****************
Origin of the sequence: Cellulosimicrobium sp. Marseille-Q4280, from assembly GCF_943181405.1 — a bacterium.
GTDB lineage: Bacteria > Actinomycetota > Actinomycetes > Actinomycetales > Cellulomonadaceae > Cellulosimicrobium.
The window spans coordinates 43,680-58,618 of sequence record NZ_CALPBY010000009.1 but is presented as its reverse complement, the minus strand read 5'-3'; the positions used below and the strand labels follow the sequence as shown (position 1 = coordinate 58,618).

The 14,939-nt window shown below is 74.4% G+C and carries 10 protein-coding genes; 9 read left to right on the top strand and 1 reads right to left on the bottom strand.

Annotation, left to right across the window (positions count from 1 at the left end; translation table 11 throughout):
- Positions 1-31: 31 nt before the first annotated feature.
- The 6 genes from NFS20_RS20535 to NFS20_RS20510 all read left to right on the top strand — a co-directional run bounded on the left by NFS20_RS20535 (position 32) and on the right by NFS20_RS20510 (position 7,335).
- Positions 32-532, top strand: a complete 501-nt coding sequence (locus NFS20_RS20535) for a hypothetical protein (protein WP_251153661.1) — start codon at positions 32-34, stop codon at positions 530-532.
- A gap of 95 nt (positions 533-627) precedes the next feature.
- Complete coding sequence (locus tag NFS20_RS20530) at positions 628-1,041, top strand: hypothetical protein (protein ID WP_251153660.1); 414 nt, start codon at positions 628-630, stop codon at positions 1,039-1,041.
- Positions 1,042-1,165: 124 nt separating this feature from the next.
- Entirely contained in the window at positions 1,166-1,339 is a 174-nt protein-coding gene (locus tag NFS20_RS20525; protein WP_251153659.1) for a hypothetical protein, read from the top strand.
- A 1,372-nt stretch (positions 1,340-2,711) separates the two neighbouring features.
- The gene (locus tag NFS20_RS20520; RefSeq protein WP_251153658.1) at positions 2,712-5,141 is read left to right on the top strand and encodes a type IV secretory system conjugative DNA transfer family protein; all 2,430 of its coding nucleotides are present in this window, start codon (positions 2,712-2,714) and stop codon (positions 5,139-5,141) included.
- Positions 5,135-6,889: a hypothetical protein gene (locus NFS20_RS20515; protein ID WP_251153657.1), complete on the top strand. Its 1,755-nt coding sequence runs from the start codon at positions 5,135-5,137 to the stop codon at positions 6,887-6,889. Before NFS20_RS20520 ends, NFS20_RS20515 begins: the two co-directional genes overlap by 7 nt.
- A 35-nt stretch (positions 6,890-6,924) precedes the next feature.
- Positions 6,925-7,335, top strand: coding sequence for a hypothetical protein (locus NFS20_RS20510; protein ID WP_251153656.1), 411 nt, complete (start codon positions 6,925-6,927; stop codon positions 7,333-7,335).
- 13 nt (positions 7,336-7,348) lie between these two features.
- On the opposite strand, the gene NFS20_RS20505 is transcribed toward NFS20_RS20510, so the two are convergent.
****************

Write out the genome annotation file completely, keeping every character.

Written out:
Origin of the sequence: Cellulosimicrobium sp. Marseille-Q4280, from assembly GCF_943181405.1 — a bacterium.
GTDB lineage: Bacteria > Actinomycetota > Actinomycetes > Actinomycetales > Cellulomonadaceae > Cellulosimicrobium.
The window spans coordinates 43,680-58,618 of sequence record NZ_CALPBY010000009.1 but is presented as its reverse complement, the minus strand read 5'-3'; the positions used below and the strand labels follow the sequence as shown (position 1 = coordinate 58,618).

The 14,939-nt window shown below is 74.4% G+C and carries 10 protein-coding genes; 9 read left to right on the top strand and 1 reads right to left on the bottom strand.

Annotation, left to right across the window (positions count from 1 at the left end; translation table 11 throughout):
- Positions 1-31: 31 nt before the first annotated feature.
- The 6 genes from NFS20_RS20535 to NFS20_RS20510 all read left to right on the top strand — a co-directional run bounded on the left by NFS20_RS20535 (position 32) and on the right by NFS20_RS20510 (position 7,335).
- Positions 32-532, top strand: a complete 501-nt coding sequence (locus NFS20_RS20535) for a hypothetical protein (protein WP_251153661.1) — start codon at positions 32-34, stop codon at positions 530-532.
- A gap of 95 nt (positions 533-627) precedes the next feature.
- Complete coding sequence (locus tag NFS20_RS20530) at positions 628-1,041, top strand: hypothetical protein (protein ID WP_251153660.1); 414 nt, start codon at positions 628-630, stop codon at positions 1,039-1,041.
- Positions 1,042-1,165: 124 nt separating this feature from the next.
- Entirely contained in the window at positions 1,166-1,339 is a 174-nt protein-coding gene (locus tag NFS20_RS20525; protein WP_251153659.1) for a hypothetical protein, read from the top strand.
- A 1,372-nt stretch (positions 1,340-2,711) separates the two neighbouring features.
- The gene (locus tag NFS20_RS20520; RefSeq protein WP_251153658.1) at positions 2,712-5,141 is read left to right on the top strand and encodes a type IV secretory system conjugative DNA transfer family protein; all 2,430 of its coding nucleotides are present in this window, start codon (positions 2,712-2,714) and stop codon (positions 5,139-5,141) included.
- Positions 5,135-6,889: a hypothetical protein gene (locus NFS20_RS20515; protein ID WP_251153657.1), complete on the top strand. Its 1,755-nt coding sequence runs from the start codon at positions 5,135-5,137 to the stop codon at positions 6,887-6,889. Before NFS20_RS20520 ends, NFS20_RS20515 begins: the two co-directional genes overlap by 7 nt.
- A 35-nt stretch (positions 6,890-6,924) precedes the next feature.
- Positions 6,925-7,335, top strand: coding sequence for a hypothetical protein (locus NFS20_RS20510; protein ID WP_251153656.1), 411 nt, complete (start codon positions 6,925-6,927; stop codon positions 7,333-7,335).
- 13 nt (positions 7,336-7,348) lie between these two features.
- On the opposite strand, the gene NFS20_RS20505 is transcribed toward NFS20_RS20510, so the two are convergent.